This was one of the other challenge recipes in the Daring Bakers December challenge, which I made soon after I’d been successful with the rye bread. It was a little more complicated and, I’m finding as I try to make more loaves and monkey around a bit with the timings, a lot less forgiving than the rye bread but oh my, it was ever so good. My first attempt at the recipe (find the recipe PDF here), came out exactly as it was supposed to. This is important to note, because it is possible you would otherwise look at the photographs and assume the worst. The intended results of the recipe, as borne out by countless other DBers, was a large, flat, round loaf, with wonderful big airholes throughout, a crisp crust and a chewy texture, not unlike ciabatta. I’m not kidding when I say it was a flat loaf – look:
Flat it may have been, but only in shape – the flavour is another story. It’s easy to forget, when you taste this bread, that it’s only made of four ingredients. There is so much flavour from the sourdough, it seems that there must be some kind of secret addition to the dough, possibly added in the dead of night by the light of the full moon. There is not, unless someone creeps into my flat in the dead of night with the sole purpose of messing with my sourdough starter. I’m fairly sure they don’t. If they do, they could at least take out the bins while they’re at it.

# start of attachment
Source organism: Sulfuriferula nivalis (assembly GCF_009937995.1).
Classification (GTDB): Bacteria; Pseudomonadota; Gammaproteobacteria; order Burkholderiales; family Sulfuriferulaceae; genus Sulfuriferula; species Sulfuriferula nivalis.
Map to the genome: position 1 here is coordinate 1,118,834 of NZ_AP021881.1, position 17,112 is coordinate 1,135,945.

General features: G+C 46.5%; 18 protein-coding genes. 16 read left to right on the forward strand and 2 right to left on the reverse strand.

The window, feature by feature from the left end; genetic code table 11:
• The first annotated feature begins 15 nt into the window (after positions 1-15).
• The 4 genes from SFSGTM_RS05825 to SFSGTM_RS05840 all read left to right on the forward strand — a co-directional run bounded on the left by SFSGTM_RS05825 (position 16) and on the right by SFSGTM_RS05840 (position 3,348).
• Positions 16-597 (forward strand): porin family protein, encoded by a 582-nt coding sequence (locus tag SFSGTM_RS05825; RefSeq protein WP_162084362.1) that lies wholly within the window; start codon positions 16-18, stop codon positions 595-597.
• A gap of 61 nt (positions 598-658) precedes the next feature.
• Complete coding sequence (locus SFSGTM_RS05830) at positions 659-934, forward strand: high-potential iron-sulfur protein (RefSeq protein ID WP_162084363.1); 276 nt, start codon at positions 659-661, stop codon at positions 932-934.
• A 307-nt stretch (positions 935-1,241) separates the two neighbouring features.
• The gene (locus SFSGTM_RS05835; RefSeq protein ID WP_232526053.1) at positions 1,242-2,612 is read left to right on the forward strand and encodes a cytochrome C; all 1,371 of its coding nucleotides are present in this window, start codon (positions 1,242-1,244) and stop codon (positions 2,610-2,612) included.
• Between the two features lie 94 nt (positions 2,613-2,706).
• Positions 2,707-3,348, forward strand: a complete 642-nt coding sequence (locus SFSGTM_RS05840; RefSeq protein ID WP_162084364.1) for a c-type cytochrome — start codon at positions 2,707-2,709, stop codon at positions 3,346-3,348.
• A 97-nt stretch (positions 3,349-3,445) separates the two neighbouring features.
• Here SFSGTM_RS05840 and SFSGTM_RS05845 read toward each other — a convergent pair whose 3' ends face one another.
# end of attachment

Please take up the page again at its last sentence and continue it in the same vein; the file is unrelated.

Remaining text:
The mix of wholewheat and plain flour obviously boosts the flavour of the bread, and boosts the virtue level, too; anything with wholewheat in is good for you, everyone knows that. There is also a nice tang in the aftertaste, which I think will get stronger as Louie the starter gets older, which is yet another reason that sourdough bread is so exciting and imagination-firing to me. As long as I keep looking after him and feeding him a varied diet, my bread will keep growing in flavour. It seems like a fair exchange to me. He seems to be quite happy and healthy, as of the last time I checked, although I do have this nagging feeling that I should be making more of an effort to really track the amount of flour and water I’m putting in. If you’re being proper, you do this by weighing the flour and water that you’re putting in, and make the amounts relative to how much your starter weighs. For example, if your starter weighs 50g, you should add 100g each of water and flour – this is called a 100&% hydration starter. If I fed Louie at this rate he would be eating me out of house and home before you could say ‘what’s that creeping out of the fridge?’. So far I’ve just been feeding when I use some of the starter in a recipe, and feeding in small amounts and by volume – eg two tablespoons of flour and two of warm water. This seems to be enough for Louie to snack on, and he grows when left at room temperature after he’s eaten, so I feel like he’s still doing OK. I’m taking this approach partly out of convenience – it’s convenient to measure both flour and water by volume, and it’s inconvenient to have a sourdough starter that is big enough to be charged rent – and partly because there was so much information about maintaining a sourdough starter that my brain short-circuited and so I’ve just decided to make it up as I go along. I think what I should really be doing is throwing some of the starter out before feeding it, but I don’t want to, I feel very protective over Louie.